1,000+ scientists trained in fertilizer optimization
22 May 2017 OFRA: The training session for scientists in Nigeria last week, means the Optimizing Fertilizer Recommendations for Africa (OFRA) team has trained more than 1,000 scientists from 13 countries in Eastern and Western Africa, on fertilizer optimization approach.
9-11 May 2017 trainers and trainees at the Faculty of Agricultural, University of Abuja, Nigeria
OFRA has developed a series of optimization tools to support farmers to make informed fertilizer investment decisions.The tools help suggests where to get maximum benefits from investing in fertilizer by reviewing size of land, crop choices, nutrient requirements of the crops and the financial resources that the farmer has to invest in fertilizer.
The tool also ensures that the fertilizer use decisions are implemented within the context of Integrated Soil Fertility Management (ISFM) thus further ensuring cost-effectiveness of the farmers’ decisions, as well as supporting sustainable soil fertility management.
In May 2017, about 50 scientists were trained from Faculty of Agriculture of University of Abuja. The trainees were drawn from animal science, agricultural economics, agricultural extension, agronomists and soil science departments, meaning over 150 scientists from 34 different institutions across Nigeria have been trained.
Whilst opening the training session, Professor Tarfa, the principal investigator for the OFRA project in Nigeria, explained the significance of the training session:
“This workshop is part of a series of capacity building and sensitization activities that OFRA has been undertaking for last two years in Nigeria. As a result of this training, the scientists are better equipped to further refine the optimization tool, or train farmers’ advisors to make more efficient use of fertilizer within the context of their land and financial resources”.
Participants working in groups on the fertilizer optimization process, assisted by Professor Tarfa (top left photo)
The training focused on the generation of fertilizer recommendations using the FOT and how to make adjustments based on previous farm management practices, such as the application of manure, growing legumes or application of green manure. In some cases, where integrated soil fertility management practices have been applied, farmers are advised to reduce the quantities of fertilizer recommended by the tool.
OFRA developed a fertilizer calibration tool which advices on how to uniformly apply the fertilizer recommended by the FOT in farmer-friendly ways, using locally available measures like soda bottle tops or matchboxes.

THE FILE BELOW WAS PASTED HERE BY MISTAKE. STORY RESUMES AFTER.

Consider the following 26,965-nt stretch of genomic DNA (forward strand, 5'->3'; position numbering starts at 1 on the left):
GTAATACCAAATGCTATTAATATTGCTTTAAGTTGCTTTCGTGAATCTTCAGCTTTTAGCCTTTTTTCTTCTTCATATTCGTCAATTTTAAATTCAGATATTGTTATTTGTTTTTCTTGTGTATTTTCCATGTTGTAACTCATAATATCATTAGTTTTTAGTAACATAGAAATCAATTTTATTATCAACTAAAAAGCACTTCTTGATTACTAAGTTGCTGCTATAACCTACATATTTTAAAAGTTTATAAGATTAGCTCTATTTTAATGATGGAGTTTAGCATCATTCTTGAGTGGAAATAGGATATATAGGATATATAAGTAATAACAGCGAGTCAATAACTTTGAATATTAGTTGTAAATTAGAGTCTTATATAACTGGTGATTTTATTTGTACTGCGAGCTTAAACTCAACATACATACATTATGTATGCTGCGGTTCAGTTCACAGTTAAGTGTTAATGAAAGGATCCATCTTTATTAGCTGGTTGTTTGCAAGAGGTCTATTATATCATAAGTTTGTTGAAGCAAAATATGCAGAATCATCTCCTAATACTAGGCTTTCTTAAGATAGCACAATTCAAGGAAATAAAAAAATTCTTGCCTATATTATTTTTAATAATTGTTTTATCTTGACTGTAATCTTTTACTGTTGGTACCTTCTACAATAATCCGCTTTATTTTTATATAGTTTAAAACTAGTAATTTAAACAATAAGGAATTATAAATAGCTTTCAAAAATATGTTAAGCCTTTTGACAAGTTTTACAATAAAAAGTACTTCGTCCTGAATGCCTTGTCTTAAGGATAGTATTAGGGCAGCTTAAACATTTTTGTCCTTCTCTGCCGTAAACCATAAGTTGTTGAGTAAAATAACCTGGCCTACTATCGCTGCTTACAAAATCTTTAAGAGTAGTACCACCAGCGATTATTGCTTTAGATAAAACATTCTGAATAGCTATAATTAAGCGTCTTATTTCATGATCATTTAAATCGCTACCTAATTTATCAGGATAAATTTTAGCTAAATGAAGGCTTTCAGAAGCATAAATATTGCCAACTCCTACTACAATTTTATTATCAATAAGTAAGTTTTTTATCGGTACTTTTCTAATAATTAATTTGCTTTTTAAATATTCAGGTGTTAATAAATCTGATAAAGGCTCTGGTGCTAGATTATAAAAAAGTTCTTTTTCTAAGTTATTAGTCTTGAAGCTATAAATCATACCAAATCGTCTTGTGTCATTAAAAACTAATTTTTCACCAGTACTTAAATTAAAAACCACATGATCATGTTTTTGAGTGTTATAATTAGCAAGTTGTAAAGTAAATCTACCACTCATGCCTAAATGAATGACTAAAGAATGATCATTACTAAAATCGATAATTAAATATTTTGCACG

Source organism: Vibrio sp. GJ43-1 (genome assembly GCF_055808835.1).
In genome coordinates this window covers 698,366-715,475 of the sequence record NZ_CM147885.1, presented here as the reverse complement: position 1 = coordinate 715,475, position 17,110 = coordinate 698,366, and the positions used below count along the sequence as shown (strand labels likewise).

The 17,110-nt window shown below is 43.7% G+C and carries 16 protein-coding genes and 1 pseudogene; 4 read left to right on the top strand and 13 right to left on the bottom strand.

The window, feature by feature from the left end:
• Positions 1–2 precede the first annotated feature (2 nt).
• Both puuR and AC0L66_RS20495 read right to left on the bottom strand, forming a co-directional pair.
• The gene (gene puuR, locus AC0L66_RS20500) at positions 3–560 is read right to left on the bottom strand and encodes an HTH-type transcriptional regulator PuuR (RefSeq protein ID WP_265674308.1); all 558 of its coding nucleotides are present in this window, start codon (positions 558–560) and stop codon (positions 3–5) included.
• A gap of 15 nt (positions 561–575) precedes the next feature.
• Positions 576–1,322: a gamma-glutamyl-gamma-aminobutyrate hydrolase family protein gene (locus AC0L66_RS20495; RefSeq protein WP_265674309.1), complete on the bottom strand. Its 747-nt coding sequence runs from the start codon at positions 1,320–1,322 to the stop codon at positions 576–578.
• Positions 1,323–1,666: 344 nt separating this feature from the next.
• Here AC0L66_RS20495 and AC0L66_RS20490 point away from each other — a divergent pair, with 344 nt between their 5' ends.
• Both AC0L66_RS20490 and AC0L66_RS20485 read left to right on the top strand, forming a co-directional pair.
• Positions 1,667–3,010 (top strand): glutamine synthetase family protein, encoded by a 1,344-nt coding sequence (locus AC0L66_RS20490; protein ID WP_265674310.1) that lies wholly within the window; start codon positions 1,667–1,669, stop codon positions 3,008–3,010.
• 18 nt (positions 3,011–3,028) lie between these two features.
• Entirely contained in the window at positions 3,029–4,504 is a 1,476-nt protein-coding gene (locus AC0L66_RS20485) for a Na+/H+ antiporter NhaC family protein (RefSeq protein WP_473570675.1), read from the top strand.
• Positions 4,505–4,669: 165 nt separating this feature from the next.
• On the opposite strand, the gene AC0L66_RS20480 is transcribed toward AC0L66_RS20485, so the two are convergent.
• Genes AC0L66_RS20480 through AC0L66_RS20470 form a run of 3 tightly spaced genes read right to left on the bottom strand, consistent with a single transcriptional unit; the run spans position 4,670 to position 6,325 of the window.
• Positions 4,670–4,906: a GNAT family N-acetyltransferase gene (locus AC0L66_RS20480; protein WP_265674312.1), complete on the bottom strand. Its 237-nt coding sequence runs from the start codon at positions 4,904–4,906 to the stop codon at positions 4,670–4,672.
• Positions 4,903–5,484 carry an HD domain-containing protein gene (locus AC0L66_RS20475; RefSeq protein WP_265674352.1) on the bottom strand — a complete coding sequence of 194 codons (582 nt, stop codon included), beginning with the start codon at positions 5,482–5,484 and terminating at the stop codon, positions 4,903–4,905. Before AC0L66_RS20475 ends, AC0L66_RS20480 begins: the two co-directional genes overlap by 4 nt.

The participants were also taken through the process of developing a paper version of the FOT to ensure that extension workers without the computers can generate the recommendations in office and transfer them into paper version and move to the field to advise farmers. As Abuja and the surrounding states form the important rice belt in Nigeria, training on the third day was delivered by AfricaRice on how to use their RiceAdvice tool. This training was also led by Professor Tarfa.
Professor Ala Nanna, representing the university vice-chancellor, noted that, the world soil fertility was declining at an alarming rate and researchers needed to do more to catch up with the changing world. He noted that soil fertility changes the quantity and quality of food harvested further pushing the African populace to the problem of food insecurity. He challenged the scientists to hype their game and change the way they have been doing research to focus more into providing solutions to problems of soil infertility. He also advised the need for collaborative research across institutions as has been demonstrated by OFRA and also leverage funds to ensure that the new technology spread across key institutions in Nigeria.
Professor Ibrahim Abubakar, the director of Ahmadu Bello University of Zaria, noted that Africa is the worst continent in terms of using fertilizer for production. He asserted that this has contributed to the poor food production and food insecurity issues. The professor further noted that the problem in Africa is aggravated by the fact that fertilizer inputs are very expensive for the majority of smallholder farmers in Africa. In this regard, fertilizer as a resource needs to be invested wisely to reap maximum benefits, especially for smallholder farmers. He lauded the OFRA fertilizer optimization approach which has decision support tools that allows extension agents to take into account a number of the farmers’ circumstances and investment goals, to maximize the benefits of fertilizer use on their farms.
Professor Adeniji, the dean of the Faculty of Agricultural University of Abuja, noted the optimization approach is an innovation that will go a long way in addressing the real challenges that farmers have been facing on amount of fertilizer to apply, how to apply fertilizer and for what reasons should fertilizer be applied. The focus on profitability of using fertilizer from this research work in tandem with the farming as a business clarion call by majority of the proponents of agricultural development.
The Dean Faculty of Agriculture University of Abuja, Professor Adeniji receives copy of the ISFM handbook from Harrison Rware of CABI
The OFRA project is supported by the Alliance for and African Green Revolution (AGRA). The project is implemented by CABI in collaboration with the University of Nebraska-Lincoln and 13 National Agricultural Research agencies in Kenya, Uganda, Tanzania, Mozambique, Zambia, Malawi, Mali, Burkina Faso, Nigeria, Ghana, Niger, Rwanda, and Ethiopia.
For more information, contact Professor Bitrus Dawi Tarfa, principal investigator for OFRA Nigeria, IAR/ABU, University of Zaria